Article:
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Gospel Motives

1 Thessalonians 2:3-6
For the appeal we make does not spring from error or impure motives, nor are we trying to trick you. On the contrary, we speak as those approved by God to be entrusted with the gospel. We are not trying to please people but God, who tests our hearts. You know we never used flattery, nor did we put on a mask to cover up greed – God is our witness. We were not looking for praise from people, not from you or anyone else, even though as apostles of Christ we could have asserted our authority. (NIVUK)

When circumstances are difficult, some believers are tempted to think that they, or their leaders, are not in God's will. When a rioting mob forced Paul and Silas to leave Thessalonica secretly by night, and not return (Acts 17:5-10), the new church wondered if the apostle did not really care about them: perhaps he had come with selfish motives (like so many travelling philosophers at that time).
So Paul explained that his appeal to them to repent and believe the gospel was purely motivated by Christ's commission and the methods he used were an open explanation of the truth about Jesus. He was not trying to trick them into some new religious habit. Paul's message did not please everybody – it was not intended to. Some of the Jews stirred up the riot from which they escaped. But Paul did want to please God by being faithful to the message he had to deliver. God tests everybody's hearts to see if they are genuine; Paul knew that. And God was always watching.
Unlike many travellers who presented their goods or ideas in the market place, Paul and Silas did not try to flatter their audience, or set out to make them want to support the newcomers. Instead, they spoke clearly about Jesus who died for sinners, and they commanded people to repent. Neither did they ask for any money. They were not making a business out of the gospel; on the contrary they worked very hard as tent makers in order to pay their own way (1 Thessalonians 1:9). Nor did they seek the applause of the crowd, even though they could have demanded respect as Christ's apostles.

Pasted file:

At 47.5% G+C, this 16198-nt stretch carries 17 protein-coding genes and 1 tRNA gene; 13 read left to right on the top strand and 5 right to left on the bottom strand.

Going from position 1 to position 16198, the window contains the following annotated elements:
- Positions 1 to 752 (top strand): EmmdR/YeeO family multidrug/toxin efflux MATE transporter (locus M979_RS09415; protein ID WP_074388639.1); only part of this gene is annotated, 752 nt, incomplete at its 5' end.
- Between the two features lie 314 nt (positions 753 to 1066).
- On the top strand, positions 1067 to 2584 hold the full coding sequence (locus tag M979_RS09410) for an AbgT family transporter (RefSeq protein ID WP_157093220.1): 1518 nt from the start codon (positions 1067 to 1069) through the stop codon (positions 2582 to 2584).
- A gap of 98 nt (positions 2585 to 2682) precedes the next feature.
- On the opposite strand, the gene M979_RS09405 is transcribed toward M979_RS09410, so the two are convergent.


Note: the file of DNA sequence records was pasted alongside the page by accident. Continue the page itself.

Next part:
What an important example for everybody who represents Christ (which should be every believer)! Firstly, we should be telling the truth about Jesus, and encouraging people to respond to Him. But the motives and the methods matter. The gospel is not for us to twist out of shape; it is the gospel of Jesus Christ. We cannot trick people into faith, but we can and must explain the truth clearly. We must not present the gospel in a way that makes us look good, nor should we treat it is as a commodity to be traded so that we can profit from it. How many perversions of the faith would have been avoided if leaders and their followers had read and responded to these verses. Examine your own hearts and pray for your leaders. The gospel is God's powerful tool to save people: not our tool to make us powerful.

Saving Lord. Thank You for giving the gospel to Your apostles, and that they wrote it down so that I can know it and communicate it accurately. Forgive me for either failing to share it, or for using it to give me power, status or money. Please help me to realise the privilege You have given me to know and explain the gospel to others. May I, my fellow believers and leaders never use the gospel selfishly - but always humbly, as Your servants. In Jesus' Name. Amen.
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© Dr Paul Adams